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Considering going dark? A company choosing to delist and deregister its securities from a national securities exchange may face a host of legal and economic issues. Four attorneys weigh in on the concerns that need to be addressed.

Most public companies and their shareholders appreciate the benefits of a national exchange listing, but many have begun to question whether it's worth the price. Since passage of the Sarbanes-Oxley Act of 2002, the costs associated with a New York Stock Exchange (NYSE), Nasdaq or American Exchange (AMEX) listing have ballooned. As a result, more and more companies are choosing to "go dark" by delisting and deregistering their securities.

What are the economics driving this trend and what legal issues should be considered--particularly for officers and directors--to minimize litigation risks when considering a going-dark plan?

A company goes "dark" when it delists its securities from a national securities exchange and deregisters with the U.S. Securities and Exchange Commission (SEC). In doing so, the company avoids the burden and expense of complying with the public reporting and other requirements imposed by the commission and applicable securities exchange.

This simple process should not be confused with other types of going-dark transactions, such as leveraged buyouts, management buyouts or tender offers, since these transactions frequently trigger litigation and present more complex legal issues.

Although going-dark plans are often referred to as "going private" transactions, they are not the same thing. Dark companies can still trade in the over-the-counter "Pink Sheets" market, and companies don't necessarily go dark and then go private. In fact, a 2004 study by Christian Leuz, "Why Do Firms Go Dark? Causes and Economic Consequences of Voluntary SEC Deregistrations," suggests there are only a few cases where companies first go dark and then subsequently go private.

The Process for Delisting and Deregistering Securities

The first step in going dark is delisting the company's securities from their exchange. This action eliminates the registration requirements of Section 12(b) of the Securities Exchange Act of 1934 (the Exchange Act). Exchange Act Rule 12d2-2(d) permits a company to file an electronic application to withdraw a class of securities from listing on the exchange in accordance with the exchange's rules.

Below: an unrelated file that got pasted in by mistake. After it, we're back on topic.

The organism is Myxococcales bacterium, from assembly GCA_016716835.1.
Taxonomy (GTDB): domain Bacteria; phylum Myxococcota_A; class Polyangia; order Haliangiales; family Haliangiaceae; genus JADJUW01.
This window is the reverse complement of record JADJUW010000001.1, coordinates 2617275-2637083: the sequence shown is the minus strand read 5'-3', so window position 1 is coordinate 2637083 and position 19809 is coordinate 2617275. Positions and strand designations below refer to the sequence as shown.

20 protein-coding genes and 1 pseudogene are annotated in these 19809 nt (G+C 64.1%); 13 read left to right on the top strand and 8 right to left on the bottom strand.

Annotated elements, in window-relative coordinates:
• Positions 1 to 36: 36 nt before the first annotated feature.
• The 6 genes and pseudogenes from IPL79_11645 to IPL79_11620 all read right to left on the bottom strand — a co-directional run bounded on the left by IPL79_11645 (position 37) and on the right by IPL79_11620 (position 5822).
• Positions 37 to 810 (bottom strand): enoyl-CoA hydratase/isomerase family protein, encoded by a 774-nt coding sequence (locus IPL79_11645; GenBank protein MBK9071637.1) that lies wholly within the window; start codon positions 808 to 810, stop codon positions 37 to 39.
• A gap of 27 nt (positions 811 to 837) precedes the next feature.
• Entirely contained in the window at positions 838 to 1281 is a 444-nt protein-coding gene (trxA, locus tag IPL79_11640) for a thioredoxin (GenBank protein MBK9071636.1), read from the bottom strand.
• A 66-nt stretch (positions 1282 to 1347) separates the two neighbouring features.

Thus, an issuer can usually voluntarily request that its stock be removed from the exchange by filing Form 25 through the SEC's Electronic Data Gathering, Analysis, and Retrieval (EDGAR) online system. However, the issuer must first ensure that it complies with any applicable state law or exchange rules for delisting, as well as notify both the exchange and the public that it plans to file Form 25.

The notifications must be given no fewer than 10 days prior to the filing, via a press release and notice posted on any publicly accessible company website. The delisting becomes effective 10 days after the date of filing the Form 25 and requires no further orders from the SEC.

To deregister, or terminate registration of a class of securities registered under Exchange Act Section 12(b), issuers simply file Form 25. Issuers registered under Section 12(g) of the Exchange Act must file a Form 15 with the SEC certifying that either: there are fewer than 300 holders of record of the securities to be deregistered; or there are fewer than 500 holders of record of the securities to be deregistered and the company's total assets have not exceeded $10 million on the last day of each of the company's three most recent fiscal years.

Notably, the concept of "holders of record" does not contemplate the modern distinction between holders of record and beneficial owners (ultimate shareholders). Today, most beneficial owners are no longer the "holders of record" because their securities are held at securities depositories. Because of this anachronism, large public companies with a significant number of investors may still be eligible for deregistration.

Not surprisingly, a group of investors has identified this issue and petitioned the SEC to count ultimate shareholders when permitting companies to go dark.